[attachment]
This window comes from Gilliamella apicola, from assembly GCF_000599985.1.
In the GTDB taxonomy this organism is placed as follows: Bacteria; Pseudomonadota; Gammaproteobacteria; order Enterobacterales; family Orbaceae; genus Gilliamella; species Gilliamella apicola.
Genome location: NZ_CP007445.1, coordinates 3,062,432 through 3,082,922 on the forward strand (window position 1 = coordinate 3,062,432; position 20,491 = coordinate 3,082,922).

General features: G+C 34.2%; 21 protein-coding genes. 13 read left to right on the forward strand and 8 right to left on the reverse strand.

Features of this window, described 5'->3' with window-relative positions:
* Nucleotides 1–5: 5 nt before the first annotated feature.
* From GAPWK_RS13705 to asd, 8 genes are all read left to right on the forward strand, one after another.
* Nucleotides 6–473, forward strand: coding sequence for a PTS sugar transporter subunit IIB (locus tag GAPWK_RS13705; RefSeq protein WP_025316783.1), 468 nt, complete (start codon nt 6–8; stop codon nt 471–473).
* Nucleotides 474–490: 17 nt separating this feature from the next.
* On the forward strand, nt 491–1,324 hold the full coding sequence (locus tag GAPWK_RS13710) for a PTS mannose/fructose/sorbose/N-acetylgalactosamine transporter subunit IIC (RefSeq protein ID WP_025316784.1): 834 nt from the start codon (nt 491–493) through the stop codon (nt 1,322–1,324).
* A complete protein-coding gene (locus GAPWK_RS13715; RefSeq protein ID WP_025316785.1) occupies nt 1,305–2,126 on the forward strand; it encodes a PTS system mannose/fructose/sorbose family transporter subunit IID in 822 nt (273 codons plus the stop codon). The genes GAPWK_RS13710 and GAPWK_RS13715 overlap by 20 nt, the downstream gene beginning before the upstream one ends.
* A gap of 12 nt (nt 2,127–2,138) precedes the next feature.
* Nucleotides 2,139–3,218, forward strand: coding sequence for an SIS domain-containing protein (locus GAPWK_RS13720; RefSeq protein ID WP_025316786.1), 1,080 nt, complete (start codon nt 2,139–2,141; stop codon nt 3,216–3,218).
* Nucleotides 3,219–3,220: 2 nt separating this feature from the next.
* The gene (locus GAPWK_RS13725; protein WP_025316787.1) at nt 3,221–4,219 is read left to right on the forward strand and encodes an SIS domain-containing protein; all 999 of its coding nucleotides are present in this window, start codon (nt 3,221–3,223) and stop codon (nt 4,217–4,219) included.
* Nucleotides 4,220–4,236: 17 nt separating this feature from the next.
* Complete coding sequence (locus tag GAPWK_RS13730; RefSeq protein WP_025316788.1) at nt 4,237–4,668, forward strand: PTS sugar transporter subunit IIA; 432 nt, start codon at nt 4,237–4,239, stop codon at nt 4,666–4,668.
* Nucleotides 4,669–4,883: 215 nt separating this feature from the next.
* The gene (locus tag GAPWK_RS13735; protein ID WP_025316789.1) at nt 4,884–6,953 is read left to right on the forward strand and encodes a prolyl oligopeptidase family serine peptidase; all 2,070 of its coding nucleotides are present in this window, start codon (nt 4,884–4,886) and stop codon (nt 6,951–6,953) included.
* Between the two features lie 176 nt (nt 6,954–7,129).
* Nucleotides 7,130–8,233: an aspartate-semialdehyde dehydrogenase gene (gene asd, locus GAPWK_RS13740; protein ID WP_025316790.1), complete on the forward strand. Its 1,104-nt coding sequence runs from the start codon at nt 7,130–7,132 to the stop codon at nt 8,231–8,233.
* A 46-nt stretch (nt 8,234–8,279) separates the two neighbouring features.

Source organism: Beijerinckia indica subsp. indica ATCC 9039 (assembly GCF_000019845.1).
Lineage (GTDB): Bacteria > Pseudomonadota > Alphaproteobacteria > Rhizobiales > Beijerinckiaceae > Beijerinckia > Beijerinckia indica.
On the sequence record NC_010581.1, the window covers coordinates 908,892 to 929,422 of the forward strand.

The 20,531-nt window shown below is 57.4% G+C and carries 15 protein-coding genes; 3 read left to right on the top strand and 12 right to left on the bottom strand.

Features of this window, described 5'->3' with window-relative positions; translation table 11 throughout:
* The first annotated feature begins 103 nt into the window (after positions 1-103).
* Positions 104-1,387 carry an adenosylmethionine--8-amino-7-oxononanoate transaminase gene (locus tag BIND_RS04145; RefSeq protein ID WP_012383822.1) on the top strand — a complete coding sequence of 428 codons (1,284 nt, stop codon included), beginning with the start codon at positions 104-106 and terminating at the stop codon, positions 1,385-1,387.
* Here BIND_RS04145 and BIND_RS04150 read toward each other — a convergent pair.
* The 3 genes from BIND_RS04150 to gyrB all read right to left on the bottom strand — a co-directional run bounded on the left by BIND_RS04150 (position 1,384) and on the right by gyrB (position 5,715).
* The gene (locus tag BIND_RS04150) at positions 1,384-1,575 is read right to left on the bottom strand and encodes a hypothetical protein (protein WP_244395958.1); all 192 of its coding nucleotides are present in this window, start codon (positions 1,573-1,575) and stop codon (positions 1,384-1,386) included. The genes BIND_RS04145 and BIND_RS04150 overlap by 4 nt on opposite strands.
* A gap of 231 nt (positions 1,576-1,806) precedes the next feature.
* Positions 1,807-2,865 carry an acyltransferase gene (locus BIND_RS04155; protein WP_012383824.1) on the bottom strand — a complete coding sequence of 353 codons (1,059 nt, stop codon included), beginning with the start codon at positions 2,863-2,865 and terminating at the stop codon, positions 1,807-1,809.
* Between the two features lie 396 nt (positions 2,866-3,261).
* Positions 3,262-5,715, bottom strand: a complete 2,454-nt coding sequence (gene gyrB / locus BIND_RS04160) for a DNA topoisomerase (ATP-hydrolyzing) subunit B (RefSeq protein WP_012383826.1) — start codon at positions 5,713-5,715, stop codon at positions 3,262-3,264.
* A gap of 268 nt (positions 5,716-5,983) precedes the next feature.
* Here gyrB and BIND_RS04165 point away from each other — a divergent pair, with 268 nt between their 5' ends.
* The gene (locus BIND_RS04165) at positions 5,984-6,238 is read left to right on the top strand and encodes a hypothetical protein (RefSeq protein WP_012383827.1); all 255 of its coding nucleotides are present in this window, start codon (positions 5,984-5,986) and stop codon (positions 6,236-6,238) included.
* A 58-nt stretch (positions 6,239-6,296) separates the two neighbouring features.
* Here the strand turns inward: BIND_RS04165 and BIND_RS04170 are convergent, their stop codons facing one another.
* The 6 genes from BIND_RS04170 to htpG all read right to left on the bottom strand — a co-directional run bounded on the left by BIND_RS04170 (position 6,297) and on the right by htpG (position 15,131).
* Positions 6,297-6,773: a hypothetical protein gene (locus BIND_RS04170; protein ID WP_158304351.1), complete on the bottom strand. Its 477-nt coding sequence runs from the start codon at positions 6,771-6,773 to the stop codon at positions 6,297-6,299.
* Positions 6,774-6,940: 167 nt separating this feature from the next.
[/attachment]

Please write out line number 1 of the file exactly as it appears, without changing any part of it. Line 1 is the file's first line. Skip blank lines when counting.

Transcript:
This window comes from Gilliamella apicola, from assembly GCF_000599985.1.